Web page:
There are exceptions, but they're rare in the modern era: for instance, you didn't need RCT's to see that antiseptic techniques improves surgery, because the effect sizes were enormous-- operating on the peritoneum, previously a death sentence, became possible. Amputation mortality rates fell by more than 50%. The effects were so powerful they could be seen with practically any study design, especially when compared to no treatment at all.
The third point is that most interventions, even the best funded and most plausible candidates, fail when tested in the real world. As the authors put in their book, this means that the prior probability of any given intervention working is very low, even in the late phases of drug development. This has implications for the types of evidence that physicians should require to shift their guess on whether a given drug works. Importantly, developing medical interventions is incredibly hard and expensive, and seems to be getting harder over time, giving rise to the reverse Moore's Law that has been termed "Eroom's Law" (incidentally, this may have reversed slightly in the last decade but that’s a preliminary finding).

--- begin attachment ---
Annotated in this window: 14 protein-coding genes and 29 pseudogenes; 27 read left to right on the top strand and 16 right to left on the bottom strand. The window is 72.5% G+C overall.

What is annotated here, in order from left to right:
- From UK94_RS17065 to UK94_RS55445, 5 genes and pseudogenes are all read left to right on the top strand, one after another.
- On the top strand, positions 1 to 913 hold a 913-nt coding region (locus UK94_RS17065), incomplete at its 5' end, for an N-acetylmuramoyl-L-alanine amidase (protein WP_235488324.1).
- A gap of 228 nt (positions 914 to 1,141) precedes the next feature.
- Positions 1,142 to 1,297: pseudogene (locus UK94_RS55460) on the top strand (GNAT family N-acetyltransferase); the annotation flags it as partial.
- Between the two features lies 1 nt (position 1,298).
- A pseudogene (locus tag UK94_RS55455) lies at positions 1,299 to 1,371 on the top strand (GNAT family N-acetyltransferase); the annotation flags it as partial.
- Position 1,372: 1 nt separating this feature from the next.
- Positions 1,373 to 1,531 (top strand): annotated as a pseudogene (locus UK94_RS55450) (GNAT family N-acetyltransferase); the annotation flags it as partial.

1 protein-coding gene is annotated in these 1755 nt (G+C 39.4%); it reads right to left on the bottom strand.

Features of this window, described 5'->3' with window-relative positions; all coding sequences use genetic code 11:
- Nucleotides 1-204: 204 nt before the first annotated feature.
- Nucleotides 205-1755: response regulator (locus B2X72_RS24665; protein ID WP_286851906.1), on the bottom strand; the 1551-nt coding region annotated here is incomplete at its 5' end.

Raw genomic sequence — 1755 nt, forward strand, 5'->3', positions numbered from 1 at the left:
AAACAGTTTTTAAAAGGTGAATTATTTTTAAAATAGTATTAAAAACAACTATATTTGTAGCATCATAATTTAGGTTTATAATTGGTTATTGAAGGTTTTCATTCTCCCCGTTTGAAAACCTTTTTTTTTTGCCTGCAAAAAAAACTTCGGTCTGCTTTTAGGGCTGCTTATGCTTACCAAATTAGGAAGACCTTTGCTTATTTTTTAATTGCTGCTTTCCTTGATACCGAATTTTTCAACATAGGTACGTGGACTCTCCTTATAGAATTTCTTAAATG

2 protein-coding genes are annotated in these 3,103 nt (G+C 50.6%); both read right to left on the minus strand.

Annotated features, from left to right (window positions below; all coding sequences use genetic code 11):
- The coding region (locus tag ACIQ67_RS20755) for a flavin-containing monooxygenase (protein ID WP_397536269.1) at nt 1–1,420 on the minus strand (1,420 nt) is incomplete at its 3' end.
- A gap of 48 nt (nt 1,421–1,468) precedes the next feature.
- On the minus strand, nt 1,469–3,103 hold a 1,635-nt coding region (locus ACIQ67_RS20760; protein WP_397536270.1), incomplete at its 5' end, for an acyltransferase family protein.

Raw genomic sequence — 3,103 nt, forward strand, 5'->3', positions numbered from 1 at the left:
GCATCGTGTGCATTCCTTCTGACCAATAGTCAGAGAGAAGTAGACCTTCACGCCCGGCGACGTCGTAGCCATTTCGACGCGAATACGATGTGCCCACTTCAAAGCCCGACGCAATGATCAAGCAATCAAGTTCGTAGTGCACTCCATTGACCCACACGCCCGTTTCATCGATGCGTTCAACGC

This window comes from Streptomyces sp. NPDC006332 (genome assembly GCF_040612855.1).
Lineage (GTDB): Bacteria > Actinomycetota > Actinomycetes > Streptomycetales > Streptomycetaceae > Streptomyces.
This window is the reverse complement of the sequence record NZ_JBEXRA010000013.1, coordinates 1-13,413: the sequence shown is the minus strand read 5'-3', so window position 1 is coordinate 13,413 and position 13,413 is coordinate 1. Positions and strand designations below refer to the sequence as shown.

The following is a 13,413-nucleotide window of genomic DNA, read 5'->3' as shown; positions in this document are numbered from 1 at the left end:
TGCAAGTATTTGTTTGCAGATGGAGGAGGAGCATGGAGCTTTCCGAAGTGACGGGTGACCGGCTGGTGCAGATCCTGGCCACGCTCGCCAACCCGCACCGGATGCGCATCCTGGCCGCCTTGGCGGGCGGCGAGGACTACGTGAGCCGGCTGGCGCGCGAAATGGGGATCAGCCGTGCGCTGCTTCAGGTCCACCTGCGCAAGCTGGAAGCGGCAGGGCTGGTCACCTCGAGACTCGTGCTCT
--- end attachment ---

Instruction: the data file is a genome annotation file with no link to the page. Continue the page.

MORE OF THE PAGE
As a result of these 3 factors, to really know if a medical intervention is effective, you need randomized controlled trials (RCTs) where the effects of a single intervention are tested on roughly similar groups of patients and outcomes are tracked in a rigorous manner. RCT's are onerous, slow, and require immense coordination– but they've overturned many pet theories and biologically plausible interventions. The fact that these theories and interventions turn out to not work is not the problem– after all, false starts and experimentation are how science progresses– the problem is that they're often implemented in clinical settings prematurely, before rigorous testing, and only later, as doubt builds, are they truly tested.